Yesterday I listened to the webcast presentation provided by Cepheid
I first became aware of Cepheid as the company that contracted with the U.S. government to monitor post offices for anthrax, also by PCR. I was concerned at the time that after the instrument rollout, there would be a high risk of negative public relations if a significant number of false positive results were observed. This has not proved a problem and has provided Cepheid with a demanding real-world test for the robustness of the instrument platform.
The experience has paid off, as the company's PCR test for Group B Streptococcus has recently been categorized by the FDA as "moderate complexity" under the Clinical Laboratory Improvement Amendments (CLIA). Full approval of the test is still pending but should be expected. A moderate complexity PCR test allows for much broader market penetration into the clinical setting, out of highly specialized clinical laboratories and into hospitals, and potentially doctor's offices. The company is also in late-stage development with a test for methicillin resistant S.aureus (MRSA).
The moderate complexity designation also provides Cepheid with an important "first mover" status for what I expect as the eventual broad application of clinical PCR-based genetic testing. Additional tests should have a much lower barrier to approval once the instrumentation is established in the clinical settings. It should also drive collaboration and partnership agreements, as other companies may choose to adopt their patented PCR-based tests to make use of Cepheid potential installation base. There is, however, plenty of competition in the clinical diagnostic area, led by Swiss firm Roche Diagnostics and its strong patent position in PCR. Former high-flyer Celera Genomics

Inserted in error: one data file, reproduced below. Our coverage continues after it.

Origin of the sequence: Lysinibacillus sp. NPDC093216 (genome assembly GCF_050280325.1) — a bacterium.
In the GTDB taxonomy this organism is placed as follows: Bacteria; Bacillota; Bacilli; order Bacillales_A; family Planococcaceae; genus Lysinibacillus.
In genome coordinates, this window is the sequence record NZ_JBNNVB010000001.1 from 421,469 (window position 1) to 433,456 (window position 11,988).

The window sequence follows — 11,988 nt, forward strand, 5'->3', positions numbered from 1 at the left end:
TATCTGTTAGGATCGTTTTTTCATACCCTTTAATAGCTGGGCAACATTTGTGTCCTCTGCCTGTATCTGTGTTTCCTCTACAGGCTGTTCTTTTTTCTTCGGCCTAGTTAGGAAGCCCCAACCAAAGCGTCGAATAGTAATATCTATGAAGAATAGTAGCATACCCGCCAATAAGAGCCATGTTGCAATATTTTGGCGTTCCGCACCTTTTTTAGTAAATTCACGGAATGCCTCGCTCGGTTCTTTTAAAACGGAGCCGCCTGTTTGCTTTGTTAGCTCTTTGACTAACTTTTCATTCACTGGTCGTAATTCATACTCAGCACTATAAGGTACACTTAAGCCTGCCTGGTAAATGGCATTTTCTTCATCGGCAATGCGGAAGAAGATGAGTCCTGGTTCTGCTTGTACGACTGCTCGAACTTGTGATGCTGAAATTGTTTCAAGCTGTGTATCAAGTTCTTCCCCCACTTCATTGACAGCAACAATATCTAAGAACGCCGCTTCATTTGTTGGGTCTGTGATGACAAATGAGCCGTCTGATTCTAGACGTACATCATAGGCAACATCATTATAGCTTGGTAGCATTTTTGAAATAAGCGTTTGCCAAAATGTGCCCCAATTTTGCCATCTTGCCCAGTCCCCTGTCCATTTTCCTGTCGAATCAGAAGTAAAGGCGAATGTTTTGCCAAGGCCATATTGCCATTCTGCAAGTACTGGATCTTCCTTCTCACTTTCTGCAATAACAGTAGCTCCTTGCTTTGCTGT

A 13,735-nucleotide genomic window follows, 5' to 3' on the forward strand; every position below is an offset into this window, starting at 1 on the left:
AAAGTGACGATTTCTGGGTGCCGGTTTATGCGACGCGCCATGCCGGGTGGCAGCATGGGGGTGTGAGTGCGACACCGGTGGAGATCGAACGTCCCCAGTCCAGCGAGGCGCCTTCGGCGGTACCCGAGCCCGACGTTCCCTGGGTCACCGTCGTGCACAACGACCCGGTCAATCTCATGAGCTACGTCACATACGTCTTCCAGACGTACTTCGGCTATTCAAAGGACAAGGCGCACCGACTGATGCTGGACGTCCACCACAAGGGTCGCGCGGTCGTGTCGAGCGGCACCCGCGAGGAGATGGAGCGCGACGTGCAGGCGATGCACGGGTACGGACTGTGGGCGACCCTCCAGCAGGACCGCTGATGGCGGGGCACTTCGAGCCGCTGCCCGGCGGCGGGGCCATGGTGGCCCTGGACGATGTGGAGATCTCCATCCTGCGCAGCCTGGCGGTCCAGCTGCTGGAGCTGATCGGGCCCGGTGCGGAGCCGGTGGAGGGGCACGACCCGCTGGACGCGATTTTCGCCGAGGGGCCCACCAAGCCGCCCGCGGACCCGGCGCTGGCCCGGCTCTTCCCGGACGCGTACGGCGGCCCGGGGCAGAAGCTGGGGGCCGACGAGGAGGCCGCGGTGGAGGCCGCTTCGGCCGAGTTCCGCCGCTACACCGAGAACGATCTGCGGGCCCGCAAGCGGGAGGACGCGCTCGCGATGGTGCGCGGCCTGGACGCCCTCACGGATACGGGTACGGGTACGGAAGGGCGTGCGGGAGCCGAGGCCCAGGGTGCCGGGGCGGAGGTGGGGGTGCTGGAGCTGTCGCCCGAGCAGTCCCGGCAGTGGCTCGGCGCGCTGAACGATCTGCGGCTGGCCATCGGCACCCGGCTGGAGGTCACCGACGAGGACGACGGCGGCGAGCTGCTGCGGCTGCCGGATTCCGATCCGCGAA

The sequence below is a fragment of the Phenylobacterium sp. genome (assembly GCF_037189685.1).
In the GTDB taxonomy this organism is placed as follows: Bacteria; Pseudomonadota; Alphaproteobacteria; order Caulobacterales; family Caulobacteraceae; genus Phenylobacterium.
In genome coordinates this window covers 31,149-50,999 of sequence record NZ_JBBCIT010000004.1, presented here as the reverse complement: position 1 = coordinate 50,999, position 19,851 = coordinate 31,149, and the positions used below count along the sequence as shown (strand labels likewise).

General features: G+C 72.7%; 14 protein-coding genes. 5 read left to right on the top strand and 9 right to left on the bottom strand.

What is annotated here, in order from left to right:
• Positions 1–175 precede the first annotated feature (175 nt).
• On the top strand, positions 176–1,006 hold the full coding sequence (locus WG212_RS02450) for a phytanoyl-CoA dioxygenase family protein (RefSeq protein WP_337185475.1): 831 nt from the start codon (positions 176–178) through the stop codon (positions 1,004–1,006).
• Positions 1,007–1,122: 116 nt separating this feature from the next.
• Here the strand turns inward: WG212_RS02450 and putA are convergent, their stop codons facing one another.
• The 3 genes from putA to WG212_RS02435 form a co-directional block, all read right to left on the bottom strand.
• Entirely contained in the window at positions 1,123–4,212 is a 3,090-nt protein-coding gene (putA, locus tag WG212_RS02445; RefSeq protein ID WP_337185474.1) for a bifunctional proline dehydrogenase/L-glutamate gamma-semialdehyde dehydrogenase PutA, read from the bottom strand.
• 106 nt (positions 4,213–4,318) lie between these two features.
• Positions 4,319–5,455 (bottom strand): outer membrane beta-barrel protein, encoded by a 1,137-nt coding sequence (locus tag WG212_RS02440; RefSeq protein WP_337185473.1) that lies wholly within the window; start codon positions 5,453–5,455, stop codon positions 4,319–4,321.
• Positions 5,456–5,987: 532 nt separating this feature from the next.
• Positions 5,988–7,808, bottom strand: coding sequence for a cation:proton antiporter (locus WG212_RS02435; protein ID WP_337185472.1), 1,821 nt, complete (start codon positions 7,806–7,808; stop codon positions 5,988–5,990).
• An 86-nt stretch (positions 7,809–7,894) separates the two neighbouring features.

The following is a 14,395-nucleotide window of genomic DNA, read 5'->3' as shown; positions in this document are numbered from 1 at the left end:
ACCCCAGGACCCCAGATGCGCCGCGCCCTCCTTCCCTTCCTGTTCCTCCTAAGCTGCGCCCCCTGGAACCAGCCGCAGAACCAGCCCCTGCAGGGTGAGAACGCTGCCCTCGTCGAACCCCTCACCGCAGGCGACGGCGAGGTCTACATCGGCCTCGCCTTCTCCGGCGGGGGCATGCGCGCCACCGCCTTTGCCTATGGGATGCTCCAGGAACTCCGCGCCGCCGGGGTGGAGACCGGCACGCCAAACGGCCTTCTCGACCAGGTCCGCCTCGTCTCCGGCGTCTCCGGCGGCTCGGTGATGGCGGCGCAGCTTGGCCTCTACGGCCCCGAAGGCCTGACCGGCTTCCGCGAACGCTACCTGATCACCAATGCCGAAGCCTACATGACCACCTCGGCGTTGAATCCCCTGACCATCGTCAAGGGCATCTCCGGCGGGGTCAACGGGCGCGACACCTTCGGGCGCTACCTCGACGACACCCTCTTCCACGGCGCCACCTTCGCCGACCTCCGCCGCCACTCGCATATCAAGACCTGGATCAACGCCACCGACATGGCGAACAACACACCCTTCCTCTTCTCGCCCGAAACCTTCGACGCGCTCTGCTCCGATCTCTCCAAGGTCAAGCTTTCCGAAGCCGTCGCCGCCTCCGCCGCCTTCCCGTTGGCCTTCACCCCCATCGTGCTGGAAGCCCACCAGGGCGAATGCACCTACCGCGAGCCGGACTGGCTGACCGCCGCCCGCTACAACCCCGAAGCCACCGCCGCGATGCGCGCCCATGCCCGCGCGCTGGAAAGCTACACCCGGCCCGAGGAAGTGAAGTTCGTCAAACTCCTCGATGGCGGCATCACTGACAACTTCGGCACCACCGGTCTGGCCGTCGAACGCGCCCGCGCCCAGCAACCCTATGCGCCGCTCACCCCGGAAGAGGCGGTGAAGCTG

Cepheid has a market capitalization of $410 million and is still not a profitable company, posting negative earnings for each of the past three years. Sales growth has been strong and should continue to be so as new products like the Group B Streptococcus test reach the market. The company does have over $100 million cash on hand, which should be adequate for it to survive to profitability. I find Cepheid attractive based on its lead in broadening clinical PCR testing applications, but would still classify it as a high risk holding until it demonstrates profitability and its instruments are widely adopted.
Fool contributor Ralph Casale owns shares of Celera Genomics and was at one time an employee of their parent company Applera Corporation. He holds no financial position in any other firm mentioned. The Motley Fool has a disclosure policy.